"I would ask that they do not steal from small, family businesses, but from national businesses, knowing that the costs are ultimately passed on to the rest of us in the form of higher prices.

"When people are released from prison, or find themselves suddenly without work or family support, then to leave them for weeks and weeks with inadequate or clumsy social support is monumental, catastrophic folly.

"We create a situation which leaves some people little option but crime."

news.bbc.co.uk/2/hi/uk_news/england/north_yorkshire/8425420.stm
:eek:

First, that priest doesn't understand how the system works. No matter how large the chain is, the owner of the specific franchise (usually a family man who is trying to provide for his family) is responsible for keeping his store stocked with items for sale. He has to purchase the items he sells from authorized dealers, and he doesn't get any kind of a discount if he gets robbed. The corporation still gets the same amount of money from the franchise owner, or else they sell the franchise out from under him to someone else, without compensating him for it. When you shoplift, you aren't stealing from some rich corporate owner who lives far away - you are stealing from a family that lives right in your own neighborhood, whose kids probably go to the same school as your kids.

[quote="jmcrae, post:14, topic:180517"]
First, that priest doesn't understand how the system works. No matter how large the chain is, the owner of the specific franchise (usually a family man who is trying to provide for his family) is responsible for keeping his store stocked with items for sale. He has to purchase the items he sells from authorized dealers, and he doesn't get any kind of a discount if he gets robbed. The corporation still gets the same amount of money from the franchise owner, or else they sell the franchise out from under him to someone else, without compensating him for it. When you shoplift, you aren't stealing from some rich corporate owner who lives far away - you are stealing from a family that lives right in your own neighborhood, whose kids probably go to the same school as your kids.

[/quote]

Well, that's assuming the company franchises - not all large chains do. For example: Starbucks, Wal-Mart, Home Depot, etc. are not franchises - they are corporate owned and operated. I don't know how it works in the UK for the big box stores.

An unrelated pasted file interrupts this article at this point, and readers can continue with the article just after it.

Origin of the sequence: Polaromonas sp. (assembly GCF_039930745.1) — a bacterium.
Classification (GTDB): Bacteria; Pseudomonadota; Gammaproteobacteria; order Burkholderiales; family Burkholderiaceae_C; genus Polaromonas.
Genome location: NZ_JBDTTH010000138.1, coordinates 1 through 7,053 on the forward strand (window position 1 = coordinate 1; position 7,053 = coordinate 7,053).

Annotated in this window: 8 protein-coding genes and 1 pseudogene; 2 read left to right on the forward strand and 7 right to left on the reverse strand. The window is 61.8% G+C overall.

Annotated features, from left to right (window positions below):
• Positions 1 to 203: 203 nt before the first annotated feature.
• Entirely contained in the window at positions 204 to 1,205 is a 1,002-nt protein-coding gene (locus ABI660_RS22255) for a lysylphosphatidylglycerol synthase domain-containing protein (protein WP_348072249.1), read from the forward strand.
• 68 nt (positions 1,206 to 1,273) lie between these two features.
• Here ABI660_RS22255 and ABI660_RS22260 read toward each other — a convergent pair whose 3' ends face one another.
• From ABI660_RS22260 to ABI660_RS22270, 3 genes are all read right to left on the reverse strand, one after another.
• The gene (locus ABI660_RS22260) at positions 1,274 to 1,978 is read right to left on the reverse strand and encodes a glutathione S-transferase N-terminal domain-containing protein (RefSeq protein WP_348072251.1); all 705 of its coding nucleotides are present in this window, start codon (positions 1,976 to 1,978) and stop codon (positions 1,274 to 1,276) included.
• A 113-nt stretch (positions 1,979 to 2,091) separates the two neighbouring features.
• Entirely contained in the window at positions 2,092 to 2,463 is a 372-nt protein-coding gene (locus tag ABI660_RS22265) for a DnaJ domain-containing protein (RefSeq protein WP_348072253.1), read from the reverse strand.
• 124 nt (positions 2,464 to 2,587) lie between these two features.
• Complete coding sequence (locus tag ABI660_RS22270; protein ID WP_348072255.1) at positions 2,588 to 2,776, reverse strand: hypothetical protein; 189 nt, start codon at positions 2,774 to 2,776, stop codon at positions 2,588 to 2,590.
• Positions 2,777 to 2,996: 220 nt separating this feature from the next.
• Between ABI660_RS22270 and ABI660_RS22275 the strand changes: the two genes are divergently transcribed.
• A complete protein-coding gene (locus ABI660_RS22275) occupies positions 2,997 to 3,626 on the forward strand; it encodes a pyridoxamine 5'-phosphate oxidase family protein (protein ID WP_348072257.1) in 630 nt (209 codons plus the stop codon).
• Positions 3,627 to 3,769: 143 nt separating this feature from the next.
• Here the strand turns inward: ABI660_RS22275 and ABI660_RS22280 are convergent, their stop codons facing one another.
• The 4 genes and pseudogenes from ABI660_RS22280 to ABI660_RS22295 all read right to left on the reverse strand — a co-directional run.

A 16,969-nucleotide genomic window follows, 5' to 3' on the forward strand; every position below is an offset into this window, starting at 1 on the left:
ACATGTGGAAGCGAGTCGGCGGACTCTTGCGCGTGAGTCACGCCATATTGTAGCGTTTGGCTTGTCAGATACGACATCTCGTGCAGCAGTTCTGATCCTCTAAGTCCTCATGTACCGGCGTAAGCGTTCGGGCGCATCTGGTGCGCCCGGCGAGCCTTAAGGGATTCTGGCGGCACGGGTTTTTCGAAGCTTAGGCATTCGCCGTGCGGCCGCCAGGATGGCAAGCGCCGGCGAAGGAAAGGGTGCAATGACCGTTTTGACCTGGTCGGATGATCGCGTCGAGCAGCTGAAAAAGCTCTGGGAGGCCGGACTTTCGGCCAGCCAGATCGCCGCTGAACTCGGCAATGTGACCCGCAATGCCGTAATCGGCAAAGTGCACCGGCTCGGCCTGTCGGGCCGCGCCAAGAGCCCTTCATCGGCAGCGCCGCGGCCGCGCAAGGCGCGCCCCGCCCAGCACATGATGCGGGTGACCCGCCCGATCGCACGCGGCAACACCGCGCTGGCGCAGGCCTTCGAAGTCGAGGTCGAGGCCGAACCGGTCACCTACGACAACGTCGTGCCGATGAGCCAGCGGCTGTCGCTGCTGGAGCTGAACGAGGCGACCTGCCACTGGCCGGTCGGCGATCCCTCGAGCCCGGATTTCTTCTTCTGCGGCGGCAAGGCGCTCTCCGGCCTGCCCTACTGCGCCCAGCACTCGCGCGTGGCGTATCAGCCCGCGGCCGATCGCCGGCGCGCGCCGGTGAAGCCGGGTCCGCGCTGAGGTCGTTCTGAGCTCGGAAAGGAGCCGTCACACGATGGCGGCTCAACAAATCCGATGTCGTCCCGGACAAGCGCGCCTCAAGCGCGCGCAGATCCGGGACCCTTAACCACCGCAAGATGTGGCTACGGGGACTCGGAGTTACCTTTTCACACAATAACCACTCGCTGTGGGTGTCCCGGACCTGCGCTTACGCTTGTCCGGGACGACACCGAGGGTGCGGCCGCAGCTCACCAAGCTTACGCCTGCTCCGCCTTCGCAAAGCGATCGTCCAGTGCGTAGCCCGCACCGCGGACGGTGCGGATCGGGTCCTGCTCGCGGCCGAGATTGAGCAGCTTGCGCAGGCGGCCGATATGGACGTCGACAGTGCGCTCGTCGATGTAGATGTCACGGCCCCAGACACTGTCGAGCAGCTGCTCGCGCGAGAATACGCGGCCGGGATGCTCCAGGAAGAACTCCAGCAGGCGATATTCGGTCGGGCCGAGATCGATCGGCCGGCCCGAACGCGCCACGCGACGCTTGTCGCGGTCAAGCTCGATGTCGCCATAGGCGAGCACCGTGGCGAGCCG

Obviously it was bad advice no matter who it was who gave it, but the BBC article may be a bit misleading for Catholics as it calls the man in question “Father” Tim Jones. Of course, some Anglicans do call their ministers “Father”, but I tend to associate the title initially with Catholic clergy. For your interest, this is Tim Jones’ parish website. In fairness, it doesn’t appear to be a particularly “liberal” parish - which is probably why Tim Jones’ comments have attracted such media attention. As for the Archdeacon of York saying “The Church of England does not advise anyone to shoplift” - frankly, it’s very difficult to gauge just exactly what the Church of England does stand for at the present time given the severe discord which has emerged over the last few years…

[quote="rlg94086, post:15, topic:180517"]
Well, that's assuming the company franchises - not all large chains do. For example: Starbucks, Wal-Mart, Home Depot, etc. are not franchises - they are corporate owned and operated. I don't know how it works in the UK for the big box stores.

[/quote]

Even so - shoplifting probably still comes out of a local person's pocket, whatever their title or role might be. I can't see any corporate office willingly agreeing to bear the cost of all the shoplifting in the whole world. They would probably go broke straight away.

This is horrible. I work in retail now that I have been laid off. It’s hard work, and it’s part of a very big national chain. When someone shoplifts we get something called “shrink” and when that happens, do you think the coporation eats the cost? No. We do. People like me who are struggling to keep the bills paid get our hours CUT. That means less money in the paycheck, and WE eat the cost.

This priest needs to be stopped. He’s hurting more than he realizes.

Correct. I am wholly opposed to the priest’s advice. However, he seems to be aware that it will come out of others’ pocketbooks:

"I would ask that they do not steal from small, family businesses, but from national businesses, knowing that the costs are ultimately passed on to the rest of us in the form of higher prices.

"I would ask that they do not steal from small, family businesses, but from national businesses, knowing that the costs are ultimately passed on to the rest of us in the form of higher prices.

this is NOT TRUE.

Again, I work for a national chain. It is not owned by a local guy. It is part of a large corporate chain.

If there is shoplifting, our branch is seen as losing money. To keep that from happening, if we lose money through shoplifting, they don’t raise prices. They cut our hours!!! WE pay for it!!